A Megalithic Dolmen structure in Giverny, in Upper Normandy
When you visit
Claude Monet's home at Giverny,
also walk through the village to visit the cemetery where the
Monet family is buried.
It's at l'église Sainte-Radegonde,
the church of Sainte Radegonde.
The church was first built in the 11th and 12th centuries. The half-circle choir is the oldest surviving section. The church was significantly enlarge in the late 15th century. As you come down from the cemetery, you see the remains of a dolmen, a neolithic burial structure, close to the church.
Radegonde (519-587) was the daughter of Berthaire, the king of Thuringia. She wanted to become a nun, but her father married her to Clothaire, who became king of the Franks.
After Radegonde had been queen of the Franks for a few years, Clothaire murdered her brother. She left him to become a nun. She fled to Poitiers and created the abbey of Sainte-Croix.
After her death in 587, people prayed to her to be cured of skin diseases.
The church had deteriorated over the centuries, and it was damaged during the battles to liberate France in 1944. There was a major renovation program in 2008-2010.
The dolmen was more fully excavated in 2015. It was probably just partially exposed before that, like Pierre Tourneresse at Cairon, near Caen in Normandy. Now the dolmen is disassembled, only some of the pieces remaining and somewhat jumbled.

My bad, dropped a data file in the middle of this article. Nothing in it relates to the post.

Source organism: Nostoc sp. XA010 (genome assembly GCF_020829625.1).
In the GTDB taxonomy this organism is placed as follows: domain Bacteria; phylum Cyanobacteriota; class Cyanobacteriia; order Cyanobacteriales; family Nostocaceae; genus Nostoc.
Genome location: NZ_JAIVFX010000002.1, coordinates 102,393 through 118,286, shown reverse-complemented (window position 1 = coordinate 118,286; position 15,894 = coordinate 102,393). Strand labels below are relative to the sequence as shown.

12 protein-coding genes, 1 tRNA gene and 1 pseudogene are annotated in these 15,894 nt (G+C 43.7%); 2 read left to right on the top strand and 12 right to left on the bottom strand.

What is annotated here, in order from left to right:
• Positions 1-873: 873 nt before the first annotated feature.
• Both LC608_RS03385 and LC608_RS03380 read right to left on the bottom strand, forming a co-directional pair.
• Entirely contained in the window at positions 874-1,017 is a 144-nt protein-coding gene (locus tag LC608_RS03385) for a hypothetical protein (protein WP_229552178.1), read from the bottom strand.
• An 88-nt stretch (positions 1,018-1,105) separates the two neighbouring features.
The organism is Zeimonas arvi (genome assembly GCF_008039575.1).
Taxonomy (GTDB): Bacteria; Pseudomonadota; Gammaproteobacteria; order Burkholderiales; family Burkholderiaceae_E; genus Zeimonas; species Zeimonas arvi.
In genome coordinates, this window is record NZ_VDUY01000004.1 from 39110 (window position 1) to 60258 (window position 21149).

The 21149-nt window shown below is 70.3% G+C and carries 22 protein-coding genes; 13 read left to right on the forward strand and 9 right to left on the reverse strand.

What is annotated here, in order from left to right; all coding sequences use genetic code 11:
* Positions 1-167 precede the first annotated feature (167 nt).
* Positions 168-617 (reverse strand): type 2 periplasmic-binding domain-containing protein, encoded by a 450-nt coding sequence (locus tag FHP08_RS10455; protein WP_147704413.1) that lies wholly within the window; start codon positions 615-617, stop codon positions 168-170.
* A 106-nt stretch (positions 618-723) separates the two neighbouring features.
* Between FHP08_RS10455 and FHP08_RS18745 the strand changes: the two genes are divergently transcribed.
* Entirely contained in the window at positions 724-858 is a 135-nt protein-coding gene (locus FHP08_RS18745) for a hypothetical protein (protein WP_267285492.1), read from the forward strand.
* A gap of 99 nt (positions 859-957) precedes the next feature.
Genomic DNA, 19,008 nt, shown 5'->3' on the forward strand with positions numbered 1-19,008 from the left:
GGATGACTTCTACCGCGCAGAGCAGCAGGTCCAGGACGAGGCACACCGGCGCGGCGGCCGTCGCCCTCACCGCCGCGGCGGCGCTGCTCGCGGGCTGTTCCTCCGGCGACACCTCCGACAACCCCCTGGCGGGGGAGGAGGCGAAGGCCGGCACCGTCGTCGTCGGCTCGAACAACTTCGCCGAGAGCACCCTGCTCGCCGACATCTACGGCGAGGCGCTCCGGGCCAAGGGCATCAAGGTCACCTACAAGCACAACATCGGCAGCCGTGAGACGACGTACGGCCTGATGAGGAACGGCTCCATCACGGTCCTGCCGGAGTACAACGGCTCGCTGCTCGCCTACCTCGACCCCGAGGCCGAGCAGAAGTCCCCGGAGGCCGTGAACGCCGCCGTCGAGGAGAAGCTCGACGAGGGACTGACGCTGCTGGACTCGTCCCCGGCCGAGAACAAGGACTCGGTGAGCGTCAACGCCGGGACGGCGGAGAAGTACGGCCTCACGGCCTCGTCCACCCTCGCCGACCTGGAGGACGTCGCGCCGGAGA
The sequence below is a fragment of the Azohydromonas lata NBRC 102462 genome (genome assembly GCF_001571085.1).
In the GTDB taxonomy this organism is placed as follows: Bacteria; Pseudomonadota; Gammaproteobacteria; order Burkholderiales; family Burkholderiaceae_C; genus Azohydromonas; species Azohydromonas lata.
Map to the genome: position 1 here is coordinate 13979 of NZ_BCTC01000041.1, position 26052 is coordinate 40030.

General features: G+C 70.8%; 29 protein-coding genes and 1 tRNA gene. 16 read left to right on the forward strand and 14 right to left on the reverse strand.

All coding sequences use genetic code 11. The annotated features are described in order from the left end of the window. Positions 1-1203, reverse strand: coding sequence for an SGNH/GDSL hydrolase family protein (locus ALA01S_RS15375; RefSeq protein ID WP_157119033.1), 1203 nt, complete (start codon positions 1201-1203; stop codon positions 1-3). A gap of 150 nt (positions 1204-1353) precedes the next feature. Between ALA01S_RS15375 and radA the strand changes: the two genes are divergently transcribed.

A sign at the church describes the dolmen as The Stone of Saint Radegonde.
A small sign at the dolmen itself says that it dates to about 2000 B.C. It also says that it was "known to cure skin diseases" and it was "Christianized in 500 A.D."
So, the legend of Saint Radegonde has been expanded to include this Neolithic structure from about 2,500 years before she was born.
This is the usual pattern of religious competition, where a Christian church is built with retroactive claims of triumph over earlier religious uses of the site. A classic example is the church of Maria Supra Minerva in Rome, "Mary Over Minerva", explicitly "Our Goddess Beats The Earlier One".
Megalithic culture in this area originated in Brittany in 4800-3000 BC, and spread east into Upper Normandy after that.
If you come just for the dolmen, you will probably want to visit Claude Monet's home while you're here.